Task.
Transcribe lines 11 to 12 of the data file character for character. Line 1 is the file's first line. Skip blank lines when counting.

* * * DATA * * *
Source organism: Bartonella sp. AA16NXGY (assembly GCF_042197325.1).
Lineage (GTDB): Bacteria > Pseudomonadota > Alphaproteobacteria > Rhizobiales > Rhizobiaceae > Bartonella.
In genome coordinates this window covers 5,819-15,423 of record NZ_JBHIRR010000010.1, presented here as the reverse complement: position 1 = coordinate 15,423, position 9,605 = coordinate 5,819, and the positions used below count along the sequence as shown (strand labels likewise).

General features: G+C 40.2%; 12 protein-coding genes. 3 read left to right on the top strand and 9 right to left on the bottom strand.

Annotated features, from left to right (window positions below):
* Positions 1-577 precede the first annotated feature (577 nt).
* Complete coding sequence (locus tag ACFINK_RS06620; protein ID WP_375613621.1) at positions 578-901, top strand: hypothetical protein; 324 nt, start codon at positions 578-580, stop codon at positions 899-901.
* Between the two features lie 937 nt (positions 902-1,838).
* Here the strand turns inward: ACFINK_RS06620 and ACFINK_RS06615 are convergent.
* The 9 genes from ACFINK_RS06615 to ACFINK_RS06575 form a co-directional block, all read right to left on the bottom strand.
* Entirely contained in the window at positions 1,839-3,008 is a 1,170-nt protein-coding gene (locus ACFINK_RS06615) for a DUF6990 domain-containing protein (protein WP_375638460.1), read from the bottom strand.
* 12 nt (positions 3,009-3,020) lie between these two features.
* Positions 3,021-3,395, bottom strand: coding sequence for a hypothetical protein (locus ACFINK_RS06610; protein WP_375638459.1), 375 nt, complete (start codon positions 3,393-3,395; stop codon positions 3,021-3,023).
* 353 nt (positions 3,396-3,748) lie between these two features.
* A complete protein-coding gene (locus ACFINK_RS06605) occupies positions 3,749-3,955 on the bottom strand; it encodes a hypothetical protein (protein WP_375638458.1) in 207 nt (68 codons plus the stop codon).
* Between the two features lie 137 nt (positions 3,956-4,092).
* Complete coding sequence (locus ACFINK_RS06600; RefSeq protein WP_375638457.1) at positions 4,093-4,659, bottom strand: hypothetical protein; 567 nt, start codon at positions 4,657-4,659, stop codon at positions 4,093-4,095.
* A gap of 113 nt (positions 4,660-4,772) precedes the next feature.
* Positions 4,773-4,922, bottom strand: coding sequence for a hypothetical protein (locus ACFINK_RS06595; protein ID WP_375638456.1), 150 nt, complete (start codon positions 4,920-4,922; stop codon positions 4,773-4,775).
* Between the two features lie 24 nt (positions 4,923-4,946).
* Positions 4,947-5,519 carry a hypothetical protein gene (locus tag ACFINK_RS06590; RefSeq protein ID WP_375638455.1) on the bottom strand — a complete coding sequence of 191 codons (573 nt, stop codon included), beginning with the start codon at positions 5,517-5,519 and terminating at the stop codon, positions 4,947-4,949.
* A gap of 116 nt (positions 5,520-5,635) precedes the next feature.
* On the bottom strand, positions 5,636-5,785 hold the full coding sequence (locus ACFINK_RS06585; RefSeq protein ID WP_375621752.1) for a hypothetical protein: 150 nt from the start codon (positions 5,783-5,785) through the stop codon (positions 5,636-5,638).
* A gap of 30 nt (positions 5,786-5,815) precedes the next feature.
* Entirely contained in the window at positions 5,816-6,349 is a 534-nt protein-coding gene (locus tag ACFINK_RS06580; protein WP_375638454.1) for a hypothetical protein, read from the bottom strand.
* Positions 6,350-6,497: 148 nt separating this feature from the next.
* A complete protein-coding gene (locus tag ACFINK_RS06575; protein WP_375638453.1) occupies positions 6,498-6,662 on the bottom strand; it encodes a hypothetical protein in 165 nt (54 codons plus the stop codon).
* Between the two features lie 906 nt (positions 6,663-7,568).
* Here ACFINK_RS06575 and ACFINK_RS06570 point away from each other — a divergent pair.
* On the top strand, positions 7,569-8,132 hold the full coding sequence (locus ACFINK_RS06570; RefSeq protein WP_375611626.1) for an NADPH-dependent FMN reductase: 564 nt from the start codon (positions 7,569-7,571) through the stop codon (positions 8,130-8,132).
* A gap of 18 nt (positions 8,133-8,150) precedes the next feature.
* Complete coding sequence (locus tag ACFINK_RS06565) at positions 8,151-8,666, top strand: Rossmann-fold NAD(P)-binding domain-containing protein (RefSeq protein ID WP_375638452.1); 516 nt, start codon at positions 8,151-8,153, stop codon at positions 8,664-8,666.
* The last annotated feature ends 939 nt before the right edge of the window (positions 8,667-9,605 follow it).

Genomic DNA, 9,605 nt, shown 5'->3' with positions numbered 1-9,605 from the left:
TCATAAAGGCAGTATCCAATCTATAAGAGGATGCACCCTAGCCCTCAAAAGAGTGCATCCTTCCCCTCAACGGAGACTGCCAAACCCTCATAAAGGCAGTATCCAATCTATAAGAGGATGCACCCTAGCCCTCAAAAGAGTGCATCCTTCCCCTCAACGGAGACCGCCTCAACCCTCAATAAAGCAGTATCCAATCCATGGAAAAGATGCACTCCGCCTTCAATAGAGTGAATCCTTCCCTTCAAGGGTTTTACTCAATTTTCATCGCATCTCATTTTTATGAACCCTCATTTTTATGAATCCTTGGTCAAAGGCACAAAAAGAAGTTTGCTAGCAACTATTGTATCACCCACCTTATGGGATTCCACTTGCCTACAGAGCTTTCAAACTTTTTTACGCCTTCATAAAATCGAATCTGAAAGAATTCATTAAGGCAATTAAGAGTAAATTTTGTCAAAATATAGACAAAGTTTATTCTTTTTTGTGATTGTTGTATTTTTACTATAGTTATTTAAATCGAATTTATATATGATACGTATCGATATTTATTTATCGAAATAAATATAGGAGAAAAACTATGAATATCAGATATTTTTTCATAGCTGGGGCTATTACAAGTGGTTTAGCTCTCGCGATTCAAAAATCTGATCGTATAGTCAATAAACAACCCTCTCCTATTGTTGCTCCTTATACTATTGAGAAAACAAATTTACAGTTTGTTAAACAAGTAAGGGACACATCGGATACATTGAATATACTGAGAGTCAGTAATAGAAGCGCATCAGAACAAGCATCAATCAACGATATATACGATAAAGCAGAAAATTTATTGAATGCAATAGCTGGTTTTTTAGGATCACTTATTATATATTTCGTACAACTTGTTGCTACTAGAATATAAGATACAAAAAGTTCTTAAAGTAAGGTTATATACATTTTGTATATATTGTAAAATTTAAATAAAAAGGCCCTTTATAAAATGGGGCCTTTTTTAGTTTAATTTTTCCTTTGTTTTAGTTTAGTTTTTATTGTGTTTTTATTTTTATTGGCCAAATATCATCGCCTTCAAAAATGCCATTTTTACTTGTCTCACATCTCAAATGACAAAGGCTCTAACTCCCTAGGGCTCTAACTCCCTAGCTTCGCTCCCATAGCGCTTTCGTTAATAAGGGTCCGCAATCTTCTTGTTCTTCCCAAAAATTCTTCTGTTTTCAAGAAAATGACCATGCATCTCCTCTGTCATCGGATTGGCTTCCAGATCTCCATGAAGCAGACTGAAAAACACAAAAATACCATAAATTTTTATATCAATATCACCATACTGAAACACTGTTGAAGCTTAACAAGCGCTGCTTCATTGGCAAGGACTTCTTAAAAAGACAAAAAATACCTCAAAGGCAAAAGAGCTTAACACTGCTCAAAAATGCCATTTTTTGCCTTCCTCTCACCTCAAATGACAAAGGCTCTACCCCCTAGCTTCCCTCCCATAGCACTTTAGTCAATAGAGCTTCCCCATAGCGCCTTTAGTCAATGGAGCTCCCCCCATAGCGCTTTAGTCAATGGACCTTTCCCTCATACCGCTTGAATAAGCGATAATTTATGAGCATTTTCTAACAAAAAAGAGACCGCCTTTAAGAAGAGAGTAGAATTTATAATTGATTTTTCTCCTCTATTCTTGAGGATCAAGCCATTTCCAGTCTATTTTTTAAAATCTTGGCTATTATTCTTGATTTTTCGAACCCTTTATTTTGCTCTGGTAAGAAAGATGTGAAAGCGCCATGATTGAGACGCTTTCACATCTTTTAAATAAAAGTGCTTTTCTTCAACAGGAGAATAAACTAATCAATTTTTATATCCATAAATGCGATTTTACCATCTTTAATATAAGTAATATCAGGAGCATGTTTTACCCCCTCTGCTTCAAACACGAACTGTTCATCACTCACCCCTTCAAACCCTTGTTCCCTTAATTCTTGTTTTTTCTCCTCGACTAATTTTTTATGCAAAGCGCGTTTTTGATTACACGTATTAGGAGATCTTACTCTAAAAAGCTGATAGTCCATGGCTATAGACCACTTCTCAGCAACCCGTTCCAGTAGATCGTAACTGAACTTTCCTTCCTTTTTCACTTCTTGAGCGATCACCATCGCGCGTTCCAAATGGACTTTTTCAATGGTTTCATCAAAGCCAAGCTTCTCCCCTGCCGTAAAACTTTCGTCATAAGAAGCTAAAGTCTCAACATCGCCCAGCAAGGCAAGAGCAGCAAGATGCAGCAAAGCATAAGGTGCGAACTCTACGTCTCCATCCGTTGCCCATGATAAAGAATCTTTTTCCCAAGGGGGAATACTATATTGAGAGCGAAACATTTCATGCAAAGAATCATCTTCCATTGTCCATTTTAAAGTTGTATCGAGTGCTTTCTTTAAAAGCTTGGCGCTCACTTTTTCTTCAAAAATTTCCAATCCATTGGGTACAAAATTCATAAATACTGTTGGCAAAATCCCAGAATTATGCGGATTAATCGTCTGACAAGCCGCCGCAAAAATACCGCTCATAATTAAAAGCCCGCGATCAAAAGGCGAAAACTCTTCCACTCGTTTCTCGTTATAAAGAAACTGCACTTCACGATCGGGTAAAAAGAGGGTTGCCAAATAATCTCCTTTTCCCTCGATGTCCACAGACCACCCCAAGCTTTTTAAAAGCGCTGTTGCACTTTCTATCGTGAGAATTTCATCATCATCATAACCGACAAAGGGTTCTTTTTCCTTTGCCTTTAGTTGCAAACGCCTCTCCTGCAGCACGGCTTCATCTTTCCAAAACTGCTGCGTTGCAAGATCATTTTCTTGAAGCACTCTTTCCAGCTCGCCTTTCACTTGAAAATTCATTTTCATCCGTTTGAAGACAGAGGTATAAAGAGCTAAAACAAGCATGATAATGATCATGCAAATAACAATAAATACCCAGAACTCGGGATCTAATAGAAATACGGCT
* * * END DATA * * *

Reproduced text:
* Entirely contained in the window at positions 1,839-3,008 is a 1,170-nt protein-coding gene (locus ACFINK_RS06615) for a DUF6990 domain-containing protein (protein WP_375638460.1), read from the bottom strand.
* 12 nt (positions 3,009-3,020) lie between these two features.